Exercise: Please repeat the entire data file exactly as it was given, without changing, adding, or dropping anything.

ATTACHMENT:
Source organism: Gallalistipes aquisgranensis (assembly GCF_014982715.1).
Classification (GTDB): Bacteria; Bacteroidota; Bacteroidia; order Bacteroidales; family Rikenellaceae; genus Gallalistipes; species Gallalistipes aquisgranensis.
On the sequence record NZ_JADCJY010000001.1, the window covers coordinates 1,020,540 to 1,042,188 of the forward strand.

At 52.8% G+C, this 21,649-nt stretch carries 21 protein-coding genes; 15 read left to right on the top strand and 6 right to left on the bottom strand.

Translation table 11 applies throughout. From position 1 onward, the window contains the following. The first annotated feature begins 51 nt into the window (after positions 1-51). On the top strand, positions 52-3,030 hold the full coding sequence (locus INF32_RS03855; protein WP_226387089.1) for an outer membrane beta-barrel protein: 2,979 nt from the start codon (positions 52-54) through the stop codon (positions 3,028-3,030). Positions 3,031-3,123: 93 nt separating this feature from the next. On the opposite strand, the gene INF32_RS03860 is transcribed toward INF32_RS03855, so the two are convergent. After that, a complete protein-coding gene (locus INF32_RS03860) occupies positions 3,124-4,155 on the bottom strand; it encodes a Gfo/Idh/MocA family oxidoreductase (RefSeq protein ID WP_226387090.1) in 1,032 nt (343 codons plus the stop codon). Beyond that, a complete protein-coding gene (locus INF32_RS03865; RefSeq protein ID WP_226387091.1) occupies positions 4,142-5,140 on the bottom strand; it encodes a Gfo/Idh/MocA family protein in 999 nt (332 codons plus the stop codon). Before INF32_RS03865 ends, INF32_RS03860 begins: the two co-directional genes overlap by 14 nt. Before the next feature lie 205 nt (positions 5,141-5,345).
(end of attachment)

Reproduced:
Source organism: Gallalistipes aquisgranensis (assembly GCF_014982715.1).
Classification (GTDB): Bacteria; Bacteroidota; Bacteroidia; order Bacteroidales; family Rikenellaceae; genus Gallalistipes; species Gallalistipes aquisgranensis.
On the sequence record NZ_JADCJY010000001.1, the window covers coordinates 1,020,540 to 1,042,188 of the forward strand.

At 52.8% G+C, this 21,649-nt stretch carries 21 protein-coding genes; 15 read left to right on the top strand and 6 right to left on the bottom strand.

Translation table 11 applies throughout. From position 1 onward, the window contains the following. The first annotated feature begins 51 nt into the window (after positions 1-51). On the top strand, positions 52-3,030 hold the full coding sequence (locus INF32_RS03855; protein WP_226387089.1) for an outer membrane beta-barrel protein: 2,979 nt from the start codon (positions 52-54) through the stop codon (positions 3,028-3,030). Positions 3,031-3,123: 93 nt separating this feature from the next. On the opposite strand, the gene INF32_RS03860 is transcribed toward INF32_RS03855, so the two are convergent. After that, a complete protein-coding gene (locus INF32_RS03860) occupies positions 3,124-4,155 on the bottom strand; it encodes a Gfo/Idh/MocA family oxidoreductase (RefSeq protein ID WP_226387090.1) in 1,032 nt (343 codons plus the stop codon). Beyond that, a complete protein-coding gene (locus INF32_RS03865; RefSeq protein ID WP_226387091.1) occupies positions 4,142-5,140 on the bottom strand; it encodes a Gfo/Idh/MocA family protein in 999 nt (332 codons plus the stop codon). Before INF32_RS03865 ends, INF32_RS03860 begins: the two co-directional genes overlap by 14 nt. Before the next feature lie 205 nt (positions 5,141-5,345).